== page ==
Execs in focus: Natalie Elizabeth

VicSRC is run by a group of 15 students from across the state, who make up our Exec team. But who are they? Just like you, they are powerful voices. Meet our Exec and find out what makes them tick in our latest #VicSRCvoices series.

Next up: 17 year old Natalie Elizabeth from Northern College of the Arts and Technology.

VicSRC Exec: Natalie Elizabeth

For someone still in school, the phrase ‘wise beyond her years’ sits particularly well on Natalie Elizabeth’s shoulders.

“I was at the Metro North Regional Conference in April,” recalls 17 year old Nat. “I’d been floating around from group to group and having an animated conversation with one of the teachers about learning styles.”

With the hubbub of conversation bouncing off the walls, both Nat and the teacher got a surprise.

“In the middle of our chat, he asked me how long I’d been teaching!” she says with a laugh.

“We both laughed when I revealed that I was, in fact, still a year 12 student, but we were also kind of stoked.  The dynamic between teachers and students is so important, and the fact that we could have an in-depth conversation on an equal level is what the relationship needs to be to get the best out of each other,” Nat enthuses.

The reason this aspiring writer, artist and hat-wearer extraordinaire was at the Metro North Regional Conference is because she was representing VicSRC in her role as an Exec member for 2014-2015. Nat got involved for a number of reasons, but a big factor in putting her hand up was because she believes passionately that every child should have the opportunity to attend school without disadvantage.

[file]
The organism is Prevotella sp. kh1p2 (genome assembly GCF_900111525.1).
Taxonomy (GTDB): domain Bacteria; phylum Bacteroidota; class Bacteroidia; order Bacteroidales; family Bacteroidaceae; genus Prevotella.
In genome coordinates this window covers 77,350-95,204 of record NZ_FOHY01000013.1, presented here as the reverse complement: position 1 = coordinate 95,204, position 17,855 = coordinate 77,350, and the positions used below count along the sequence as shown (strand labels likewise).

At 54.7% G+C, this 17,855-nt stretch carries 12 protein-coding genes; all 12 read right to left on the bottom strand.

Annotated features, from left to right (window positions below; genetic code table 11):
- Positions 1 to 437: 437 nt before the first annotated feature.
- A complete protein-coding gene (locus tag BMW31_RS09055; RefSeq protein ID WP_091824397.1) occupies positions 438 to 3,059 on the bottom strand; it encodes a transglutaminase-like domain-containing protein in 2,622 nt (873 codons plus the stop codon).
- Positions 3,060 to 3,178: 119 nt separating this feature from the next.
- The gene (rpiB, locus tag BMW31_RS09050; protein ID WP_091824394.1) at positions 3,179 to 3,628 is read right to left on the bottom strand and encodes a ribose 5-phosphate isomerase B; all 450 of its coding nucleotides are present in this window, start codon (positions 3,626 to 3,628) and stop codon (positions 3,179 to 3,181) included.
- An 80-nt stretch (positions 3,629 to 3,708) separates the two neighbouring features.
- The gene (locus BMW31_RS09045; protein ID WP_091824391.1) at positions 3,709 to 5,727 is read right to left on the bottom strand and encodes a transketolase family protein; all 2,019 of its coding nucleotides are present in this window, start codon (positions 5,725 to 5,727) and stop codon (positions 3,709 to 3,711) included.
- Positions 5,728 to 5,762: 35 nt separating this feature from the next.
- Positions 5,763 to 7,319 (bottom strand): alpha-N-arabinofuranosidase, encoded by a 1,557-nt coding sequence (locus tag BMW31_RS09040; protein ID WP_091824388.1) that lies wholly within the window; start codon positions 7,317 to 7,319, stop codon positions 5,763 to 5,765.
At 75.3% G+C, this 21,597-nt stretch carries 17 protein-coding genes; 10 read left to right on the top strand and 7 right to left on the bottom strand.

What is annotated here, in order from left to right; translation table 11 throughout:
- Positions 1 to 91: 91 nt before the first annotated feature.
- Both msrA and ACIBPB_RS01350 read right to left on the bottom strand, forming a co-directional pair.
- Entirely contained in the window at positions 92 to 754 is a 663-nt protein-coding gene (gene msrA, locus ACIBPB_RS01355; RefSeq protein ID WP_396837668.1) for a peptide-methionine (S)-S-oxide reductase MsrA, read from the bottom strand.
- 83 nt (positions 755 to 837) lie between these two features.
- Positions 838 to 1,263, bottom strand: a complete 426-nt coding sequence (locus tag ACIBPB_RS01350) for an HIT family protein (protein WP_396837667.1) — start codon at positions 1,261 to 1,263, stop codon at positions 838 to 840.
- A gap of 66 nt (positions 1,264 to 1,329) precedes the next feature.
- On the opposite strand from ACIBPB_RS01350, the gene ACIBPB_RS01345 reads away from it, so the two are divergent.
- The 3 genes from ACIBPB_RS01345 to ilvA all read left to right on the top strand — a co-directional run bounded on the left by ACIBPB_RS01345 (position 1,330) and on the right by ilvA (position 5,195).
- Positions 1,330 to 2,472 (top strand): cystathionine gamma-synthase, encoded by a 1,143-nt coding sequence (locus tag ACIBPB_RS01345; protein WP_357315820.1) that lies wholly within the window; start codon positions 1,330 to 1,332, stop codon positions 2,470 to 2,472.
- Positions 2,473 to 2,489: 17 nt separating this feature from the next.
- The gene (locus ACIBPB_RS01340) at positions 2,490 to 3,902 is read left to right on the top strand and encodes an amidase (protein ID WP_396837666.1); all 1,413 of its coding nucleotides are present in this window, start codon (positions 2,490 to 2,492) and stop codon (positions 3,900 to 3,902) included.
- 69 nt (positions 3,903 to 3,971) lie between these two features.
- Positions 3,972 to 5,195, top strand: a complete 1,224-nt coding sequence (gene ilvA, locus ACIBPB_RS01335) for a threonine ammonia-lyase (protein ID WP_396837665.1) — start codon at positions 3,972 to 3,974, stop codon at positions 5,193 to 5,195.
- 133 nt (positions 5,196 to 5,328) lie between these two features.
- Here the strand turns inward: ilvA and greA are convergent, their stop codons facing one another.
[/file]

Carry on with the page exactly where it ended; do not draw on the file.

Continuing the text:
“As a child I’ve grown up with the bare necessities, and as a result I was disadvantaged to my peers; sometimes I couldn’t attend camps, nor “optional” excursions which turned out to have a compulsory component to it.,” shares Nat.

“I know this is overly ambitious, but I’d like to rid the educational system of inequality amongst learners. We’re all composed of the same flesh and bones; we’re all born equal - yet some opportunities are denied to us due to variables we cannot control.”

Just this week, The Age published a story about Alicia (not her real name), who’s a 19 year old completing year 11 whilst homeless and living under a bridge in Melbourne. This example of disadvantage in education is what fuels the fire in Nat’s belly – the fact that society and circumstance has found a young person like Alicia in this position is simply not good enough.

“About a quarter of Victorian students and their families are struck by financial hardship, which in turn places a substantial disadvantage on their studies. Accumulatively, the price of education is quite great, when you combine the costs of uniforms, school fees, textbooks, exercise books, stationery, and excursions,” says Nat.

“This places a heavy financial burden on the families of those with less capable means. Ideally, education should be affordable for all learners; yet some are forced to drop out or not attend altogether because it simply isn’t.”

Nat’s in a reflective mood when asked about what real student voice means to her.

“Student voice is comprised of thousands of individuals from varying demographics, who all have myriad ideas and valuable contributions. It is critical that all of our voices are heard,” she says.

Nat is many things; a student, an under-the-radar teacher, a daughter, a friend, an almost-writer, a sometime-creative genius, an aspiring-Beyonce, an Exec member, a passionate advocate for equality in education. At the Metro North Regional Conference, she was one among many who are bound and determined to make equality in education a reality.

“People often underestimate the amount of change they can catalyse. You have the capacity to do so much. Be proactive. Pursue your passions, and without fear! As the adage goes: ‘just do it’.” 

Natalie Elizabeth

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